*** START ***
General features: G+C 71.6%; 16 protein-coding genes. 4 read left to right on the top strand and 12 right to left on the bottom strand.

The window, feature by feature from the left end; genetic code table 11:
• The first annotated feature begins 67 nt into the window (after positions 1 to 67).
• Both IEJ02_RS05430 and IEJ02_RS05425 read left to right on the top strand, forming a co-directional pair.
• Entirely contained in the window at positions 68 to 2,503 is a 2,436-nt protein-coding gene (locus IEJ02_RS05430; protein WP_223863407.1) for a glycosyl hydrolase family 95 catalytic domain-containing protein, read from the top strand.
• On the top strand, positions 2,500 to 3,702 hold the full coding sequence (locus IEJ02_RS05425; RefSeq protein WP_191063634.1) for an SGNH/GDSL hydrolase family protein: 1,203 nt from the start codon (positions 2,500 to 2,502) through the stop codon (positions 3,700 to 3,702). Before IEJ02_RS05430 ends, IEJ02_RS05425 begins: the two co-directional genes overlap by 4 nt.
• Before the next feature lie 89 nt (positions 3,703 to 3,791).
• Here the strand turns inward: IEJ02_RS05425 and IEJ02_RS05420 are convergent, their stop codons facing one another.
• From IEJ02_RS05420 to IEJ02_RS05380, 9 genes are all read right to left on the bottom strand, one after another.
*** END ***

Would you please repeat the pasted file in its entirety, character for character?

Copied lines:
General features: G+C 71.6%; 16 protein-coding genes. 4 read left to right on the top strand and 12 right to left on the bottom strand.

The window, feature by feature from the left end; genetic code table 11:
• The first annotated feature begins 67 nt into the window (after positions 1 to 67).
• Both IEJ02_RS05430 and IEJ02_RS05425 read left to right on the top strand, forming a co-directional pair.
• Entirely contained in the window at positions 68 to 2,503 is a 2,436-nt protein-coding gene (locus IEJ02_RS05430; protein WP_223863407.1) for a glycosyl hydrolase family 95 catalytic domain-containing protein, read from the top strand.
• On the top strand, positions 2,500 to 3,702 hold the full coding sequence (locus IEJ02_RS05425; RefSeq protein WP_191063634.1) for an SGNH/GDSL hydrolase family protein: 1,203 nt from the start codon (positions 2,500 to 2,502) through the stop codon (positions 3,700 to 3,702). Before IEJ02_RS05430 ends, IEJ02_RS05425 begins: the two co-directional genes overlap by 4 nt.
• Before the next feature lie 89 nt (positions 3,703 to 3,791).
• Here the strand turns inward: IEJ02_RS05425 and IEJ02_RS05420 are convergent, their stop codons facing one another.
• From IEJ02_RS05420 to IEJ02_RS05380, 9 genes are all read right to left on the bottom strand, one after another.